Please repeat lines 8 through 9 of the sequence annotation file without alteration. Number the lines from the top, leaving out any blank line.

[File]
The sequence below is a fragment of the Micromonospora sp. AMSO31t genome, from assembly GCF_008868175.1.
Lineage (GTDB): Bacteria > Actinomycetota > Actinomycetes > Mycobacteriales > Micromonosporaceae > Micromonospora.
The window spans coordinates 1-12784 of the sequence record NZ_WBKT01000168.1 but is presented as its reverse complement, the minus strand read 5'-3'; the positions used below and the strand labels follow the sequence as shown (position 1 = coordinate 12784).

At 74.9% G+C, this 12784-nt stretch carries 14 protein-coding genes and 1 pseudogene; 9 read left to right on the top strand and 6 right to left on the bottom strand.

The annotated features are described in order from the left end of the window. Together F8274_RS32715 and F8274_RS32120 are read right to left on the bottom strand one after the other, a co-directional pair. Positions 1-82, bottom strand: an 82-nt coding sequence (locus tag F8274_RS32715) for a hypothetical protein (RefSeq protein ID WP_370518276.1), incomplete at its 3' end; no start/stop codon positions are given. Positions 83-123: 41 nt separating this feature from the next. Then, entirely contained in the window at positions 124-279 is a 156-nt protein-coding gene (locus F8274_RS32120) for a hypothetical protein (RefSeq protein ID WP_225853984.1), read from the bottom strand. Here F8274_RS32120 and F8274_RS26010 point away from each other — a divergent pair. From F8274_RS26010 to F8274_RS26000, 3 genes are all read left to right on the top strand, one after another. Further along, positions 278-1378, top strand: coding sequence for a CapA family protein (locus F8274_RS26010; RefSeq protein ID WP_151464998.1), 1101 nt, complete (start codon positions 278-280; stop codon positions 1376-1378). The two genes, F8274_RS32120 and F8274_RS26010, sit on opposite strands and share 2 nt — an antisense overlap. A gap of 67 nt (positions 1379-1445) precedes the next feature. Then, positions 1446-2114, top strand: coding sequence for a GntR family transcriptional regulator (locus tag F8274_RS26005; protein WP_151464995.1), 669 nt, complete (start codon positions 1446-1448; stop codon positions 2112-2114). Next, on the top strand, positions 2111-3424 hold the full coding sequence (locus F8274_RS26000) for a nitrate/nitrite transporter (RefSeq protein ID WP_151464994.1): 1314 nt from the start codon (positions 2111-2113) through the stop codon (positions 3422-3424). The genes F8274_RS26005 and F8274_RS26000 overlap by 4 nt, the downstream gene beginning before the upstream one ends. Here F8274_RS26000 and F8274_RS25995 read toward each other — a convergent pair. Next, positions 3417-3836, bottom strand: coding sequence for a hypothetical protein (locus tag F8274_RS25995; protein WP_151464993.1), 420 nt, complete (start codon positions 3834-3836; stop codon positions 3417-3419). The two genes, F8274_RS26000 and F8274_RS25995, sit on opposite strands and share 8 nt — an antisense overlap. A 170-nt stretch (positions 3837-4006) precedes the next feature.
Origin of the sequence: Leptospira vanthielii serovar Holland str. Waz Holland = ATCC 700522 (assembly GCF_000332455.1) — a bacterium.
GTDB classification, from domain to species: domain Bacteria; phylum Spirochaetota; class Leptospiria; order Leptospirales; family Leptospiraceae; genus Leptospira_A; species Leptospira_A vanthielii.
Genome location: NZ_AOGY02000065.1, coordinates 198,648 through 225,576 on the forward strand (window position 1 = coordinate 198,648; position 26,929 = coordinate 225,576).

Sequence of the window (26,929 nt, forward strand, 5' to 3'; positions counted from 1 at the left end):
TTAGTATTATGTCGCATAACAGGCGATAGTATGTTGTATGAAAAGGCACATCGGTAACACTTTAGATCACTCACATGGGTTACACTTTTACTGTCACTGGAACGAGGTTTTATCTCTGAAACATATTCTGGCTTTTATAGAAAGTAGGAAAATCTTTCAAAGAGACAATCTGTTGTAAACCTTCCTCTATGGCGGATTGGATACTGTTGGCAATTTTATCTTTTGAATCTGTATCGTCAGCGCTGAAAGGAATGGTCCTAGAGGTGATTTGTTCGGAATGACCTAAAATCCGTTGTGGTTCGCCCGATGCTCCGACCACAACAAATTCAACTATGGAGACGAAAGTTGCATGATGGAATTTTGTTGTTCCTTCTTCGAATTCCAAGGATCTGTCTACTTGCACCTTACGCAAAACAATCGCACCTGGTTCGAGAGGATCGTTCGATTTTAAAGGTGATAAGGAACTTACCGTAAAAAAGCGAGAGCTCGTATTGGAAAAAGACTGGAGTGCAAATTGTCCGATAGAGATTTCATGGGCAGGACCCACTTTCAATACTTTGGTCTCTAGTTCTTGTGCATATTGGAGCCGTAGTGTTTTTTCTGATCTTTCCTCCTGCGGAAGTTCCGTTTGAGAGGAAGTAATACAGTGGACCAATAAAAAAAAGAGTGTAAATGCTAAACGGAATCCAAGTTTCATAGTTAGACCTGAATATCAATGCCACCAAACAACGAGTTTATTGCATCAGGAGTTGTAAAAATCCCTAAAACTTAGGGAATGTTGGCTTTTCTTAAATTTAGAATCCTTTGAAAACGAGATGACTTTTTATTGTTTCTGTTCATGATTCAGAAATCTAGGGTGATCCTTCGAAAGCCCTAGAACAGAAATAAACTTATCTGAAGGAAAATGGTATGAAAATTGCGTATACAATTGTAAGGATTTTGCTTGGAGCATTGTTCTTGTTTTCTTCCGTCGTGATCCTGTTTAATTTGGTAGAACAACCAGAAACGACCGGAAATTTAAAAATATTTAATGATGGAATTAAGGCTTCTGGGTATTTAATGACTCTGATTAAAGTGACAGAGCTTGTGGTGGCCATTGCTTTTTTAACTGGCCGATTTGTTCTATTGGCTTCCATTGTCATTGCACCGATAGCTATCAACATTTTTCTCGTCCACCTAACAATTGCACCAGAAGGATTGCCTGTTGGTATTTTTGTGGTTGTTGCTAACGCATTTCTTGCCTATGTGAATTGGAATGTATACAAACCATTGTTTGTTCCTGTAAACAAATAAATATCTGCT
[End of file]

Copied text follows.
Genome location: NZ_AOGY02000065.1, coordinates 198,648 through 225,576 on the forward strand (window position 1 = coordinate 198,648; position 26,929 = coordinate 225,576).

Sequence of the window (26,929 nt, forward strand, 5' to 3'; positions counted from 1 at the left end):